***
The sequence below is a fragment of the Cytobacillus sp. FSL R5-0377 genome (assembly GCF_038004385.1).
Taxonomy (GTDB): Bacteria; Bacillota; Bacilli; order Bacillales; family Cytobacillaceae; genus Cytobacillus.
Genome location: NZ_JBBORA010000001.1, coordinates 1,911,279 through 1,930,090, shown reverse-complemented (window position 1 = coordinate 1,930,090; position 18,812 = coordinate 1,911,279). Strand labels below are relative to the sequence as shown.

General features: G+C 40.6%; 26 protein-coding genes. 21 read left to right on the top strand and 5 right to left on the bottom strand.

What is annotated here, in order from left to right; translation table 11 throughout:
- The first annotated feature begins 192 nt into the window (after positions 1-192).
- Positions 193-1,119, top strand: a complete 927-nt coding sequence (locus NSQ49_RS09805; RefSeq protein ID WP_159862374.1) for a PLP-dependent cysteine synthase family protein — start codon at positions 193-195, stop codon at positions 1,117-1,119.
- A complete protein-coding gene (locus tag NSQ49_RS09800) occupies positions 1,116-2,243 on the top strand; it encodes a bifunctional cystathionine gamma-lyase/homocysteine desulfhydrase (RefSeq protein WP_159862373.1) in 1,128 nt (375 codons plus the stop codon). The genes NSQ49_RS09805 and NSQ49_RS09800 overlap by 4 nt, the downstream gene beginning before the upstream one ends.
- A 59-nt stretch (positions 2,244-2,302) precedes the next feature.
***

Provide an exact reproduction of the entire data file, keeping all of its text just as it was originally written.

The sequence below is a fragment of the Cytobacillus sp. FSL R5-0377 genome (assembly GCF_038004385.1).
Taxonomy (GTDB): Bacteria; Bacillota; Bacilli; order Bacillales; family Cytobacillaceae; genus Cytobacillus.
Genome location: NZ_JBBORA010000001.1, coordinates 1,911,279 through 1,930,090, shown reverse-complemented (window position 1 = coordinate 1,930,090; position 18,812 = coordinate 1,911,279). Strand labels below are relative to the sequence as shown.

General features: G+C 40.6%; 26 protein-coding genes. 21 read left to right on the top strand and 5 right to left on the bottom strand.

What is annotated here, in order from left to right; translation table 11 throughout:
- The first annotated feature begins 192 nt into the window (after positions 1-192).
- Positions 193-1,119, top strand: a complete 927-nt coding sequence (locus NSQ49_RS09805; RefSeq protein ID WP_159862374.1) for a PLP-dependent cysteine synthase family protein — start codon at positions 193-195, stop codon at positions 1,117-1,119.
- A complete protein-coding gene (locus tag NSQ49_RS09800) occupies positions 1,116-2,243 on the top strand; it encodes a bifunctional cystathionine gamma-lyase/homocysteine desulfhydrase (RefSeq protein WP_159862373.1) in 1,128 nt (375 codons plus the stop codon). The genes NSQ49_RS09805 and NSQ49_RS09800 overlap by 4 nt, the downstream gene beginning before the upstream one ends.
- A 59-nt stretch (positions 2,244-2,302) precedes the next feature.